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flman

Hiked some elevation on Sunday

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Went hiking at Becker Hollow in Hunter NY on Sunday. Elevation was was about 100' per tenth of a mile. Started at 1850' and ended up over 1350'. We never got up to the view point, but will hit it in a couple of weeks, was not ready for a major climb. I guess less then 2 miles seems easy looking at a map. So it was FLman, FLwife and FLdog. :lmao2:

Mopar Mom, can you identify the plant we took a pic of at the top of the mountain?

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What happened there? I assume there is some historical significance to that place. The only thing I found when searching for Becker Hollow is that the trail is realllly steep :lol:

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Went hiking at Becker Hollow in Hunter NY on Sunday. Elevation was was about 100' per tenth of a mile. Started at 1850' and ended up over 1350'. We never got up to the view point, but will hit it in a couple of weeks, was not ready for a major climb.

So you hiked "Down Hill"?????? Usually that's easy for me..............or are you one of the folks that has their "poles" reversed?????:lmao2::lmao2::lmao:

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Hi, Flman&wife,plus the pooch: I'm trying to find out about that plant for you , but remember, you're east-coast and I hike around on the west-coast. The higher in the elevation the scrawnier the vegetations gets....this plant is full and not skinny. You're hiking about 1500 elevation, so it's native to the terrain. I'll get it yet! I've got Pollack Mt., close to the house here and I' just short of making it to the summit which is about 8000. Getting to the top is not easy because of rattle snakes. The entire peak is granite and they sun themselves all day. That last mile has to be achieved in the fall of the year.What are those columns of stone from. Like Dorkweed said, Something happened there...but what? Mopar Mom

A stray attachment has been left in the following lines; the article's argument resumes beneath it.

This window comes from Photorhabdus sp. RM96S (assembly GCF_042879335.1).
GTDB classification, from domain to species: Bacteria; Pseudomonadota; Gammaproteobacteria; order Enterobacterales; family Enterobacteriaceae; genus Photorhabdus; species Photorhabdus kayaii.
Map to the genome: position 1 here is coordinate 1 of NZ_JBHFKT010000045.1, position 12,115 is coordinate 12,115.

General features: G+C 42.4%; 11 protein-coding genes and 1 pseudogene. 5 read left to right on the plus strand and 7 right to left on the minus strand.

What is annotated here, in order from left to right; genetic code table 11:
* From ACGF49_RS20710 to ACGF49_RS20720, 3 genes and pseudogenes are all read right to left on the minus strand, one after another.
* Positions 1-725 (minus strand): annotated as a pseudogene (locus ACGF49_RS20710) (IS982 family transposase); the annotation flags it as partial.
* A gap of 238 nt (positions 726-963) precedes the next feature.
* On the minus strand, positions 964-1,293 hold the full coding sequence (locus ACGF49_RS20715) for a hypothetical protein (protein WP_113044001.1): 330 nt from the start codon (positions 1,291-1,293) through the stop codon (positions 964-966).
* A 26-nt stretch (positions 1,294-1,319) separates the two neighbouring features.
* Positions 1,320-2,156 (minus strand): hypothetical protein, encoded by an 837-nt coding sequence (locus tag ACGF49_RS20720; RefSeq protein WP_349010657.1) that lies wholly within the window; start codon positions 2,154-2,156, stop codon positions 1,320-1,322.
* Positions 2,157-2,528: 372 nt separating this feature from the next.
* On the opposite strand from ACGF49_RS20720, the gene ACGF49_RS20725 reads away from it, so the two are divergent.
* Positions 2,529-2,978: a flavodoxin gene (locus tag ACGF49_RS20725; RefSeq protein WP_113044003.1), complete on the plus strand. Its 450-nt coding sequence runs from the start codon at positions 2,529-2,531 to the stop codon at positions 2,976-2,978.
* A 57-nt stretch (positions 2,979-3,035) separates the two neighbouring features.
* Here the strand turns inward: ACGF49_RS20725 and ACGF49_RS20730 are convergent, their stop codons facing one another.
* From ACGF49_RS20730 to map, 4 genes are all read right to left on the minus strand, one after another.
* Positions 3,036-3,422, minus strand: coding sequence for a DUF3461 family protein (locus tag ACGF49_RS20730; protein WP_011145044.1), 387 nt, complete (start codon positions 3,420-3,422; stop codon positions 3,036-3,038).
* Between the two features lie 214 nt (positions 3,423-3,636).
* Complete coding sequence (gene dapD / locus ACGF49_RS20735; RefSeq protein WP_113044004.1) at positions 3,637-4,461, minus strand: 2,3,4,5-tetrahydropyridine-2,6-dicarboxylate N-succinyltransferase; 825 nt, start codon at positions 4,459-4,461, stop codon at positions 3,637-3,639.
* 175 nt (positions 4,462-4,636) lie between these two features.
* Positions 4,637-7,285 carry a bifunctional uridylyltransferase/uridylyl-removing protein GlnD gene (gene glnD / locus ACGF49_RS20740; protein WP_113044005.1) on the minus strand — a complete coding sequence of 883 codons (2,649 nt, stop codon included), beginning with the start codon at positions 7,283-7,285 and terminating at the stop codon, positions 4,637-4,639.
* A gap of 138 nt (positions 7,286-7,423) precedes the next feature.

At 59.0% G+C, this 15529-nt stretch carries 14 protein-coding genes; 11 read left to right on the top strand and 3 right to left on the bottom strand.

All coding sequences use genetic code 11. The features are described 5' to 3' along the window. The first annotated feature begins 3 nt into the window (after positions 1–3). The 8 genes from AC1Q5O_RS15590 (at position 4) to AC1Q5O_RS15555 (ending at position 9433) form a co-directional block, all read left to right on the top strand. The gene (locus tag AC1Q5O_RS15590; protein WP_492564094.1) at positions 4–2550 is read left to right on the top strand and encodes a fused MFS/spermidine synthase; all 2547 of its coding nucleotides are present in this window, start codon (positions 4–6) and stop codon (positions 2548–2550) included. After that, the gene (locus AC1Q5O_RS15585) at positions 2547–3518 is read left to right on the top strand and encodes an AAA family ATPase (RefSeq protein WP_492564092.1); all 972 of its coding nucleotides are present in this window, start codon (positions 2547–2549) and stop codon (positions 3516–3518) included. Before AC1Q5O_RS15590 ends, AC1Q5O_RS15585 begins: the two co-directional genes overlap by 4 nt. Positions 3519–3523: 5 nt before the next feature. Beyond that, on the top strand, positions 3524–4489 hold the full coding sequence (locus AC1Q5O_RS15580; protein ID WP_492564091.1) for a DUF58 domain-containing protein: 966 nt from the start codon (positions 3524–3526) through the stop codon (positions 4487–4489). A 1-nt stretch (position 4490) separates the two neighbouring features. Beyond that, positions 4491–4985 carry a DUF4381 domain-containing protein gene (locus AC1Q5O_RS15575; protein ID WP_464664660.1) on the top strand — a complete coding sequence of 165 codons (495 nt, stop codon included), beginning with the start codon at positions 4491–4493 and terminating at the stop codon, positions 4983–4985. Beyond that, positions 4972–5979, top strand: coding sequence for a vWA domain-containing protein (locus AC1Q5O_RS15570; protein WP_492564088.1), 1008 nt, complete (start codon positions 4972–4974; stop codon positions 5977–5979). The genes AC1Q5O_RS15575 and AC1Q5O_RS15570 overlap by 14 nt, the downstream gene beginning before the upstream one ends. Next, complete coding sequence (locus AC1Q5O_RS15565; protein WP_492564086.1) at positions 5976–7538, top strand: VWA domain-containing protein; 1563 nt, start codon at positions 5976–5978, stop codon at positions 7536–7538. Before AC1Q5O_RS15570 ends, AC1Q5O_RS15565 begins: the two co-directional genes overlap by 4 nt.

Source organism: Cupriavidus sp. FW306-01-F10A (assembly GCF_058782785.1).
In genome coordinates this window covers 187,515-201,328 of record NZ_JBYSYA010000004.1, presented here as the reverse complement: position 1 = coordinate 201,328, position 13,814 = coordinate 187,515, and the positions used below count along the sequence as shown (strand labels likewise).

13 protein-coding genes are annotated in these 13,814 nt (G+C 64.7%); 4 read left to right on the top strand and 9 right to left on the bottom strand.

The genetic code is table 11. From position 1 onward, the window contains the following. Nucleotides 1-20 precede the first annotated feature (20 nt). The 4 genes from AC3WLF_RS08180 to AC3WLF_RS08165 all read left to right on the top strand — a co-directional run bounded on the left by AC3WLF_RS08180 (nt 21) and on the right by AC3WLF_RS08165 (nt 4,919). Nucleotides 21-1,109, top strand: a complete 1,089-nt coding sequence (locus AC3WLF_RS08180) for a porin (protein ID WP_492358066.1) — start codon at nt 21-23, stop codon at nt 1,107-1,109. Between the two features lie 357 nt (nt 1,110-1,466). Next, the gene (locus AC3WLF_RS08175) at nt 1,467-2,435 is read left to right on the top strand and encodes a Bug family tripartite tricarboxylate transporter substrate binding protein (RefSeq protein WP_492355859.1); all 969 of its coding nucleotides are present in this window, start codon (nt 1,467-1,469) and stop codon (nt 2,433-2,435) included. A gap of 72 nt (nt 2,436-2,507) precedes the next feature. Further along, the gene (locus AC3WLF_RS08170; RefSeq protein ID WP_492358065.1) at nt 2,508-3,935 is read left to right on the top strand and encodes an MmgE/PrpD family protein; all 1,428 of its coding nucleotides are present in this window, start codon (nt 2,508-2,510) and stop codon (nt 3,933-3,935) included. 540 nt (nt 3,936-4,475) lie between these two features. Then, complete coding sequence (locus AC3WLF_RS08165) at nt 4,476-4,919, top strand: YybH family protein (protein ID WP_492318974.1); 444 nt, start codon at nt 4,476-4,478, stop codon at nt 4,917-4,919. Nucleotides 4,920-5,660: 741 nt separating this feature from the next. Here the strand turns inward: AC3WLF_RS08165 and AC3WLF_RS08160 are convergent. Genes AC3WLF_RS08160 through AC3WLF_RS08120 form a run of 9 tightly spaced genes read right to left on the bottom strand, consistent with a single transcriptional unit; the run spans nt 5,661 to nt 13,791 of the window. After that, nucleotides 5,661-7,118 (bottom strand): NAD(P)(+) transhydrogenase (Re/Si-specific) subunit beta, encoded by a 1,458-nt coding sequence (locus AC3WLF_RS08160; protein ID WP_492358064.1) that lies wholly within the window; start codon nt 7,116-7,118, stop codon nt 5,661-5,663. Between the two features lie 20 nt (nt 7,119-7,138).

--- Update to the previous post...

...I meant to say that ISX was curious about those columns too. Mopar Mom

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I read a little more and here is part of that wikipedia link that explains it a little. I think Flman was on the northern part.During the French and Indian War in the 1750s, the northern end of the valley became the bulwark of the British defense against French invasion from Canada via Lake Champlain.The valley became one of the major regions of conflict during the American Revolution. Part of the early strategy of the British was to sever the colonies in two by maintaining control of the river.In the early 19th century, popularized by the stories of Washington Irving, the Hudson Valley gained a reputation as a somewhat gothic region inhabited by the remnants of the early days of the Dutch colonization of New York (see, e.g., The Legend of Sleepy Hollow).Following the building of the Erie Canal, the area became an important industrial center. The canal opened the Hudson Valley and New York City to commerce with the Midwest and Great Lakes regions. However, in the mid 20th century, many of the industrial towns went into decline. The Catskills seen from across the river.The Hudson Valley also was the location of the estates of many wealthy New York industrialists, such as John D. Rockefeller and Frederick William Vanderbilt, and of old-moneyed tycoons such as Franklin Roosevelt, who was a descendant of one of the early Dutch families in the region.The area is associated with the Hudson River School, a group of American Romantic painters who worked from about 1830 to 1870.

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A friend of mine actually was born and raised on rt. 214. I will ask him about the columns, it used to actually be an arch. There is a fire tower at the top of the trail. As for that plant, those shoots were very hard on the top, and that plant was past the 3500 mark.

--- Update to the previous post...

Ok, here is the story. 1 the trail leads to a fire tower so that was very significant back in the day. 2 The pillars that were once an arch were built for Camp Cloverleaf. I have some more pics of an old broken damn that used to supply the camp cottages. Enjoy

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Geez... I love finding out history like that! I typically try to imagine what it must of been like back in the day when that dam and archway was built. :stuned:

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Yes sir, Nice country up there. Especially this time of year with all the foliage changing colors. Nothing like New York State apples, And Genesse Screamers. LOL! We have a house up at Windham. I lived in Syracuse for a bit while my bro went to school there.

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